We are constantly being bombarded by completely unrealistic versions of women (and men) in the media- airbrushed and often malnourished. The size (or lack thereof) of models, actors, and public figures is so often the focal point of conversation. This kind of unhealthy focus is completely detrimental to our health, wellness, and happiness. Which is why i love campaigns such as Cosmos Say No To Fat Talk. And you will never find it on this blog.
The effect of all of this on children is really extreme, and can encourage life-long unhappiness, poor body image, and in extreme cases eating disorders. It’s worth remembering that children as exposed to the unrealistic images out there as we are.
Children begin to recognise themselves in the mirror at about two years old. Within just a few years little girls start disliking what they see.
Half of three to six-year-old girls say they worry about being fat, according to the British Journal of Psychology. By the age of seven, 70 per cent of girls want to be thinner. By nine, half have been on a diet. For girls aged between 11 and 17, it’s their number one wish in life.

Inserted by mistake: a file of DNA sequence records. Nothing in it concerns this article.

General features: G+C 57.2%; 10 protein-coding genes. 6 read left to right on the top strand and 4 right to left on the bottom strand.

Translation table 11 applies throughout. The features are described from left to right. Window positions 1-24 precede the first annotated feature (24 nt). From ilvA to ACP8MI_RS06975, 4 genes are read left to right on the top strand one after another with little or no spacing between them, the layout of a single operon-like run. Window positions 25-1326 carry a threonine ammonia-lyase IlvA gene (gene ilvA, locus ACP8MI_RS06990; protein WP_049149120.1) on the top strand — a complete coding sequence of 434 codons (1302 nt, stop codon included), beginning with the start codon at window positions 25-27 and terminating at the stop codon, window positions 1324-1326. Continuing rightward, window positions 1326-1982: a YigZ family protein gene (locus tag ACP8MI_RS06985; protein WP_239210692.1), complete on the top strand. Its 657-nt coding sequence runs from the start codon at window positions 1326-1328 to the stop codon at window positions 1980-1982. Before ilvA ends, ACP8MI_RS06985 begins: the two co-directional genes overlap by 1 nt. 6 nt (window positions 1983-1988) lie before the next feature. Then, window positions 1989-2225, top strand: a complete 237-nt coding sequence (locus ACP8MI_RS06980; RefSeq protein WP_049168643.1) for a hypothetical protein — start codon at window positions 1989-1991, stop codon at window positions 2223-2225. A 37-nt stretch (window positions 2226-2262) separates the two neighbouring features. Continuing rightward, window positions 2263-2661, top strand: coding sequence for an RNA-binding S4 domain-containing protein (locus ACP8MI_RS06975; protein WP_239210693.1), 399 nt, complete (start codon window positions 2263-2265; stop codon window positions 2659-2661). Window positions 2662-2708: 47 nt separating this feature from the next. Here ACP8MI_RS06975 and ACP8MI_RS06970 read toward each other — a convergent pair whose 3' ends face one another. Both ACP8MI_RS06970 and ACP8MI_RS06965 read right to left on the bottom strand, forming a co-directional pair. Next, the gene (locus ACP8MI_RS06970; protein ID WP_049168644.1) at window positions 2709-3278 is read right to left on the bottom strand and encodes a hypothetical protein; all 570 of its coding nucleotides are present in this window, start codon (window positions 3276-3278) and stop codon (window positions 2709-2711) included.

And children as young as 10 feel under pressure to have a “perfect” body, putting themselves at risk of going on to develop problems such as anorexia or using laxatives to lose weight, warns a study in BMC Public Health. Dr Bryn Austin, from Harvard, who led the study, said: “There is a well-established relationship between poor body satisfaction and increased risk of disordered weight control behaviors, including vomiting, fasting and use of laxatives and diet pills for weight control.”
For suggestions on encouraging a healthy body image in children,see here.
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